Justice Kennedy wrote the opinion for the majority Court of liberal justices. The Court pointed out that this case was one of tough consideration. This was due to the fact that the Executive Branch of the federal government conceded in the unconstitutionality of section 3 of DOMA, but continued to both enforce it and not refund Windsor's payment. Because of these considerations, the majority Court concluded, first, that despite issues that remained regarding standing--Article III or prudential--"the costs, uncertainties, and alleged harm and injury" (Kennedy, p.11) that would inevitably have ensued warranted an opinion on the merits here.

Next, the Court explained that domestic relations policy has been within the states' purview. Several states have even acted to end inequality by enacting legislation making same-sex marriage lawful. Under principles of federalism and equal protection, the Court reasoned that the purposes of DOMA were to disparage and discriminate against a class of persons that some states sought to protect: those who are joined in a same-sex marriage. Thus, the Court affirmed the Second Circuit's ruling that section 3 of DOMA is unconstitutional because it denies equal protection guaranteed by the Fourteenth Amendment and it deprives people of liberty guaranteed by the Fifth Amendment.

Chief Justice Roberts, Justices Alito, and Scalia joined by Thomas, dissented. The conservative justices all agreed that the Court lacked standing to review the decision of the Second Circuit. Alito explained a position long-held by Scalia that the Constitution is silent on the topic of marriage, and so too, should be the Court. Scalia further explained that because both parties to this suit agreed with--and were seeking affirmance of--the Second Circuit and the District Courts' opinions below, no justiciable controversy existed for the Court to review, regardless of whether the parties had standing. Scalia went on to say that it is the sole judgment and responsibility of Congress to alter a statutory definition that is applicable through many more federal laws.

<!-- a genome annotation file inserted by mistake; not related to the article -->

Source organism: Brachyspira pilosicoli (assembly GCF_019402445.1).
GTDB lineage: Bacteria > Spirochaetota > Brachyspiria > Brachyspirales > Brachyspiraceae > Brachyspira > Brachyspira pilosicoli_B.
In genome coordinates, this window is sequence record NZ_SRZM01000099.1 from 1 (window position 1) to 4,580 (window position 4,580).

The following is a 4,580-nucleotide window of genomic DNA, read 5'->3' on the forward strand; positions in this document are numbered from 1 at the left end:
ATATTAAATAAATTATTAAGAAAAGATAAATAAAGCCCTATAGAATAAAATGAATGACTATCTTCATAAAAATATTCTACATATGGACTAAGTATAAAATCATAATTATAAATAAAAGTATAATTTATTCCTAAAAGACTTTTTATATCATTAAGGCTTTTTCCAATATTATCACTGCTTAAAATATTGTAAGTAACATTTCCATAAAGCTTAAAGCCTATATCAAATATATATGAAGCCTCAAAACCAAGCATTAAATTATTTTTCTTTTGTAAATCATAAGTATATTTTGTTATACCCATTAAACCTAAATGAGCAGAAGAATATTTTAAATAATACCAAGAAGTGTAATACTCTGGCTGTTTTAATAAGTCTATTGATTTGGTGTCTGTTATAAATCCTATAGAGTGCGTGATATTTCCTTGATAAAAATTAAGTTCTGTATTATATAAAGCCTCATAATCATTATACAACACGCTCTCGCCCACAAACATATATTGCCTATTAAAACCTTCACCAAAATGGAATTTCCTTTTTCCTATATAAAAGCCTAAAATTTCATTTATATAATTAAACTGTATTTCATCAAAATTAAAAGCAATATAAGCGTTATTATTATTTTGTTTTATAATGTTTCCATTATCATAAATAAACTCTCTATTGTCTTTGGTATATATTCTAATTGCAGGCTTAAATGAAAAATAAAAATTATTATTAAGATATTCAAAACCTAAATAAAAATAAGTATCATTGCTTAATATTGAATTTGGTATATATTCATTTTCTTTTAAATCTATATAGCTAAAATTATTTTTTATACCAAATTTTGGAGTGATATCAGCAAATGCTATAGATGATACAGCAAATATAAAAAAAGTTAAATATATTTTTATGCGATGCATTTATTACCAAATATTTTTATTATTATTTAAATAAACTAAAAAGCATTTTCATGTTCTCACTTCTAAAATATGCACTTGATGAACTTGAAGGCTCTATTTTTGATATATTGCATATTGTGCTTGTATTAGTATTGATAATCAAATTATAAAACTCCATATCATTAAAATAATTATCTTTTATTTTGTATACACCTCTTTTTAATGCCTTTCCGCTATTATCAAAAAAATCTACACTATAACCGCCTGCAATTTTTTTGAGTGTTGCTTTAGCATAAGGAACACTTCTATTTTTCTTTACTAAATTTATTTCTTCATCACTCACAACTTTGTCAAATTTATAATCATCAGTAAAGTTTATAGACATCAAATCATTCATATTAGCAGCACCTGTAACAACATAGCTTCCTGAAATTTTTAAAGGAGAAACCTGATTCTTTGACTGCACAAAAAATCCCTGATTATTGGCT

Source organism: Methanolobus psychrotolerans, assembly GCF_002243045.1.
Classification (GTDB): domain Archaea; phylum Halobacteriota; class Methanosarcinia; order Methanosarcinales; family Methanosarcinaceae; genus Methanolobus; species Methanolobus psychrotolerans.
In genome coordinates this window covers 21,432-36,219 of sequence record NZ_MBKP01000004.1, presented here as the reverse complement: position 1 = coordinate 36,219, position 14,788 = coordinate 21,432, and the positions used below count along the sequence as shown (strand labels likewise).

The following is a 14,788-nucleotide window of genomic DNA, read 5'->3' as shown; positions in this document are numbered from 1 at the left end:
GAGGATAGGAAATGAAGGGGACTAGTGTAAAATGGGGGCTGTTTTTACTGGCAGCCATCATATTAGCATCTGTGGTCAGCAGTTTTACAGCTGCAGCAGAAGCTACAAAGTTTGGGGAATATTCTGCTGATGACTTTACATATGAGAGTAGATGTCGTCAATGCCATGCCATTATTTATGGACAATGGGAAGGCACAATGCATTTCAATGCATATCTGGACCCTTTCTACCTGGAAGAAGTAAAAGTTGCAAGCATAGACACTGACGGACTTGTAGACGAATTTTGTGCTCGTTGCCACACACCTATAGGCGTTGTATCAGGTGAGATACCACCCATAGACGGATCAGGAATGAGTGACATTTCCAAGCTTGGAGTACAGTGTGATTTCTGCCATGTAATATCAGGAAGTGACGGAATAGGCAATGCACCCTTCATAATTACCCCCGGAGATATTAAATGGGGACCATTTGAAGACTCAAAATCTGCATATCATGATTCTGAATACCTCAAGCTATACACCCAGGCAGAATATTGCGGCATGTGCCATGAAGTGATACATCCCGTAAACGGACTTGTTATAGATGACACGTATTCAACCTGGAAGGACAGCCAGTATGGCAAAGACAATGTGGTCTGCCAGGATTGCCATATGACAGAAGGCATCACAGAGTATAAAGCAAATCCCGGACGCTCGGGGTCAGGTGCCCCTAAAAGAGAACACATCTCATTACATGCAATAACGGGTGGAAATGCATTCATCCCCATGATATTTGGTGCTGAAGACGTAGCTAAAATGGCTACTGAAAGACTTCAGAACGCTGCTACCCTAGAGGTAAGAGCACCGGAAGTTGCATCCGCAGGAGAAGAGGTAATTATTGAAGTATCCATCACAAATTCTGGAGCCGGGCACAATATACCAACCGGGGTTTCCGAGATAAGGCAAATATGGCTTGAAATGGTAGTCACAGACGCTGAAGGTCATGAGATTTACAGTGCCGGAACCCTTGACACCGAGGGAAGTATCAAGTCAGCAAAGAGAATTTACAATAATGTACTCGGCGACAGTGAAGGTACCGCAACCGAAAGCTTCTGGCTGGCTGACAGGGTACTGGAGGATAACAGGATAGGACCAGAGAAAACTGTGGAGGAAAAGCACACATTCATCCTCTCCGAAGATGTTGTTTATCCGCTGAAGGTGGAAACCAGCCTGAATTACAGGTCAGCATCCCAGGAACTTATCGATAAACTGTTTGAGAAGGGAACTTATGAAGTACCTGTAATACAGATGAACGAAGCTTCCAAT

Hollingsworth v. Perry (12-144) further proved that judicial alliances cannot be anticipated. This court was narrowly divided with Roberts, Scalia, Ginsburg, Breyer, and Kagan in the majority leaving Kennedy, Thomas, Alito, and Sotomayor in the dissent. Roberts once again pointed out that limits on judicial power ensures that policymaking is in the hands of elected representatives. At issue in Hollingsworth was Proposition 8, a referendum that amended California's constitution declaring that only marriages between men and women are recognized in the state of California. A District Court in California found Prop. 8 to be unconstitutional. When state and local officials refused to appeal the District Court's ruling, the official proponents of the legislation intervened to defend its constitutionality.

Article III standing requires a direct stake in the outcome of the litigation and a concrete and particularized injury. The majority Court addressed the issue of standing under principles of agency law. The Court reasoned that petitioners were not agents of the state because they were not elected by people of the state, nor had they taken an oath of office. As such, the court concluded that petitioners have not suffered an injury and thus have no standing on which to bring the appeal.

The dissent agreed that while standing is a question of federal law, it is state law that dictates who may appear in court on its behalf. Since California had standing because the District Court declared unconstitutional a provision of the state constitution, state law vested the right to defend that provision in proponents of the initiative when the elected representatives refused to do so.

4th Amendment: Search & Seizure

The Fourth Amendment to the US Constitution provides for "the right of people to be secure . . . against unreasonable searches and seizures." Last year, the Court analyzed the use of newer technology (GPS devices) to monitor suspects under Fourth Amendment search and seizure principles. This year, the Court divided on the use of an instrument that the police have long since used to monitor and patrol suspicious or otherwise ordinary situations"”the police dog.

In Florida v. Jardines (11-564), the 5-4 unusually divided Court offered a majority opinion authored by Justice Scalia and joined by Justices Thomas, Ginsburg, Sotomayor, and Kagan that addressed the use of a trained police narcotics dog. The Court agreed with the Florida Supreme Court and concluded that bringing a trained police dog onto someone's porch for the purposes of obtaining evidence with which to secure a search warrant is a search in violation of the Fourth Amendment. Scalia went on to say that a warrant is necessary for using a trained police dog within the curtilage of one's home.